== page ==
SOLID SURFACE Shower Drain

Discussion in 'Plumbing Forum, Professional & DIY Advice, Tips & ' started by Renovator, Mar 4, 2009.

  1. Renovator

    Renovator New Member

    Messages:
    1
    I am installing a Corian shower base on a slab and need to use a no-caulk drain. The problem is the shower base drain opening does not a bevel on it. Brass no-caulk drains have a bevel. It doesn't seem right to install the drain without a bevel. The PVC no-caulk has no bevel on it. Seem like a better fit, however I prefer not to use the PVC version.

    Has anybody encountered this situation, if so which way did you go?
    Should I use the brass version even though it is difficult to center without a bevel on the base and doesn't make even contact with the base?
    Should I go the PVC route?

    Thanks
    Gene
  2. Phil Clemence

    Phil Clemence New Member

    Messages:
    22
    I will give some responses to "bump" your post and see if others reply.
    ( I have the feeling that posts with at least one reply will attract experts eager to save others from bad advice :)

    I am puzzled that the brass drain flange does not touch the base.
    The ones i use have a slight bevel at the outer edge, so that tiny rim does not touch, but the inner 90%(?) does. If you are referring to the outer 10% (?) , that is fine and with the ones i use, that flange only ends up off the drain flange surface of the pan by about 1/32". I agree it would be nice to have a bevel on solid surface pans to prevent ANY standing water outside the flange, but there is very little area there on the ones i use and the caulk squeezed out there hits the vertical step-up and allows no water to collect there (hence the need to make sure i have the drain centered perfectly as I describe further down).

    You definately don't want to use putty due to the drain area not being beveled. Being flat, the putty will contine to squeeze out over time (from the 'spring-loaded" pressure of the rubber gasket underneath).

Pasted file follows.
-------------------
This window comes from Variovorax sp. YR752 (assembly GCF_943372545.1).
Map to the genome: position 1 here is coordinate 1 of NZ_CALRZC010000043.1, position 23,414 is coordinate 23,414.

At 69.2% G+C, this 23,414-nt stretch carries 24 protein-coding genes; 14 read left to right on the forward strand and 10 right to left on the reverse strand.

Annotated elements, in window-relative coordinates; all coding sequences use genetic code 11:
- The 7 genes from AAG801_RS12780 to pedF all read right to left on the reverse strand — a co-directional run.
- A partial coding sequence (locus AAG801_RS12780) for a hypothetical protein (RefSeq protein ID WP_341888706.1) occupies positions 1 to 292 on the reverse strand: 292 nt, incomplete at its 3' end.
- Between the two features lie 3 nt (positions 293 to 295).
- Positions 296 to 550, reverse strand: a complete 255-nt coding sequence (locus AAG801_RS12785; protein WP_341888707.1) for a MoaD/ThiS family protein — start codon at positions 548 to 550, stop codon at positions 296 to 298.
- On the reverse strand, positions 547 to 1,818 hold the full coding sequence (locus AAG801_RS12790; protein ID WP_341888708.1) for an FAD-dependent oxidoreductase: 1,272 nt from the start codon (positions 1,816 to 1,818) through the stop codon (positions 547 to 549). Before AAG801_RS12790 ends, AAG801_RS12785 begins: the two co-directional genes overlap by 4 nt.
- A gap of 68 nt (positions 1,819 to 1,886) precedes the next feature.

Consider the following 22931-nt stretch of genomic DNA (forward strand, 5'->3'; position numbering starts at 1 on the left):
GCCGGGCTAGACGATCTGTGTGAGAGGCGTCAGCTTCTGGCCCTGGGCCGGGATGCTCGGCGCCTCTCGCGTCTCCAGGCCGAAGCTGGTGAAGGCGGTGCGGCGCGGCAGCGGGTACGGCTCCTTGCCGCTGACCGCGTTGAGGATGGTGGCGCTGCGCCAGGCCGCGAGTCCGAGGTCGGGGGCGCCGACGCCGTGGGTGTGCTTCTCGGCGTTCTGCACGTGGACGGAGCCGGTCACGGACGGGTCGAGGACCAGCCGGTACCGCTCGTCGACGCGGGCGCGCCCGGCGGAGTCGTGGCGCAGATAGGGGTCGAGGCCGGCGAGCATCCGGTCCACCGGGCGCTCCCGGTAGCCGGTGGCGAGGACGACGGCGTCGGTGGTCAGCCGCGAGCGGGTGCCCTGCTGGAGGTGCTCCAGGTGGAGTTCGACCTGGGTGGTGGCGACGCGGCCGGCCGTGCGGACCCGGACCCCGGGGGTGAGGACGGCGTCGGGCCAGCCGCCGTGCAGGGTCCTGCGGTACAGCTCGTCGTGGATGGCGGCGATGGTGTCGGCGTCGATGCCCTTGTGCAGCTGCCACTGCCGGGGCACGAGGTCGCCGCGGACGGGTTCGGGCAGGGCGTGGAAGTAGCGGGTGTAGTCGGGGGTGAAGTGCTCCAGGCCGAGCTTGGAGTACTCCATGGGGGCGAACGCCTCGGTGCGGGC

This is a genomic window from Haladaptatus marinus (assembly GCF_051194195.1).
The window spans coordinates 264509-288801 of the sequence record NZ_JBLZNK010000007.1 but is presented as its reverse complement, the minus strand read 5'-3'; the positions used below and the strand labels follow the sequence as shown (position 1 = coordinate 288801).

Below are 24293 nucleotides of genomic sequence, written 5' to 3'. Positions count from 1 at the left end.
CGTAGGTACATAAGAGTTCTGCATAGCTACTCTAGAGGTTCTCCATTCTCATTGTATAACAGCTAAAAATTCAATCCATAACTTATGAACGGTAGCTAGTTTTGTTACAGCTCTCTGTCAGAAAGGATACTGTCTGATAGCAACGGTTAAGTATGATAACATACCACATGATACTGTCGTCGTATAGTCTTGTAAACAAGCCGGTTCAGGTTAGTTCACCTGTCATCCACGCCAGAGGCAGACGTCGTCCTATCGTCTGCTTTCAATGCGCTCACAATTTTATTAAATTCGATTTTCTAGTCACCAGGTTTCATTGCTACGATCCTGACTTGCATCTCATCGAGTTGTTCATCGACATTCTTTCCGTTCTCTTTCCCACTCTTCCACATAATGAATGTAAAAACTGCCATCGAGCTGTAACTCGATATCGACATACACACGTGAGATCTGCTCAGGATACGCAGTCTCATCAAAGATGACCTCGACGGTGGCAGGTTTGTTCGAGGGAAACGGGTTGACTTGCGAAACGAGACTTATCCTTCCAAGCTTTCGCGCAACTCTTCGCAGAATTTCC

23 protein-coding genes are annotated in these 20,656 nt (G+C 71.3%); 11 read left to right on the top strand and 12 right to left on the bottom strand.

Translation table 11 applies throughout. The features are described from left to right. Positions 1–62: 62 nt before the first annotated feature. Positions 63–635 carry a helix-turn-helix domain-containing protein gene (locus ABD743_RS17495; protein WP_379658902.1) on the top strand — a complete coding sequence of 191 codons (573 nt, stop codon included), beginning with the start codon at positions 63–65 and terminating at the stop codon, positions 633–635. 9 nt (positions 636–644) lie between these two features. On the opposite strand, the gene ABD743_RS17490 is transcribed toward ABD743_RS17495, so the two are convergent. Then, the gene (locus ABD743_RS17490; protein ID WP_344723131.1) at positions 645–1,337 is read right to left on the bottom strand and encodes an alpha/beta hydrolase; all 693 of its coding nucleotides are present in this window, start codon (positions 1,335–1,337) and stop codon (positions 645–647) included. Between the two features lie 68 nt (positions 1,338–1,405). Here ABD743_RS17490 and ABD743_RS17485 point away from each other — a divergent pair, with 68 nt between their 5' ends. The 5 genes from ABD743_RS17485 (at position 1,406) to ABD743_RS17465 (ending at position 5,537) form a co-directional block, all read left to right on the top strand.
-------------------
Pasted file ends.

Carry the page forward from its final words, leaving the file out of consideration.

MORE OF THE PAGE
I use clear 100% silicone with anti-mildew agent (typically called "kitchen and bath" and stating "Cured caulk is mildew-resistant"). I snug the lock-ring down a bit (not so much the drain assembly can't be moved side to side a little - just to squeeze out the initial caulk excess). I watch to keep the drain centered, then wipe off the excess. Then i snap in the strainer to keep the drain centered and ensure the strainer WILL fit when the assembly is dry. Then do a final tightening, remove strainer and clean the rest of the excess. I often use a narrow scraper to "tool-off" the squeeze-out and then smooth with a fingertip. I like to make sure that area on the topside is clean (no shiny caulk residue on the satin drain area around the strainer :D )

    Installing the drain on the pan is the first thing to do if you are using silicone. That allows the silicone to set and not allow the drain to move either when setting the pan or when tightening the castle nut on the pipe gasket. Watch the edge of the drain flange when tightening the castle nut. If you see any rotation of the drain flange at all, stop and tighten it later.
    After you DO tighten it, a bead of silicone smoothed around the outside of the PVC pipe will cover castle nut and prevent a ring of standing water there for a nice clean drain entry.

    Well, hopefully someone will come by and give some more tips (and/or correct me if needed)

    [edit] Oh, i don't like the plastic drains either - i have seen a couple of cracked flanges - one of them on a job I did. That was the first and LAST time i used one LOL
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